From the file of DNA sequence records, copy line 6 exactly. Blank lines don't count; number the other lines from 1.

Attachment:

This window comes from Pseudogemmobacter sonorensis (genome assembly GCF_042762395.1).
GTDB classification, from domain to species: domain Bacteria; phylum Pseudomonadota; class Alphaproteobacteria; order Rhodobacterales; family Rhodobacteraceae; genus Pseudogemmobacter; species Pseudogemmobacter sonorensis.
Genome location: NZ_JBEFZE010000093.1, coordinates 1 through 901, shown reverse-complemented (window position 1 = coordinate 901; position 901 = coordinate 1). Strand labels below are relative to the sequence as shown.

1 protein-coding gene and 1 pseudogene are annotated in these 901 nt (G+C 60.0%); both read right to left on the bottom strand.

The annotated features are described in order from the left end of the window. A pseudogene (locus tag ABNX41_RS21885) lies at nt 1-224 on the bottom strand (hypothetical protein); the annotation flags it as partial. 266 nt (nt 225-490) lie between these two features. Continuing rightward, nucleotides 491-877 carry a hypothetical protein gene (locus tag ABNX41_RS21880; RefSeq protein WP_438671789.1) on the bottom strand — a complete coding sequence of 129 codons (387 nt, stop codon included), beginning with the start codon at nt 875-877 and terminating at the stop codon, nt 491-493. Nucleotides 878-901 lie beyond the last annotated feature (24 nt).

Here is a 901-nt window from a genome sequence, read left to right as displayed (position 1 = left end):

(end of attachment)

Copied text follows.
Here is a 901-nt window from a genome sequence, read left to right as displayed (position 1 = left end):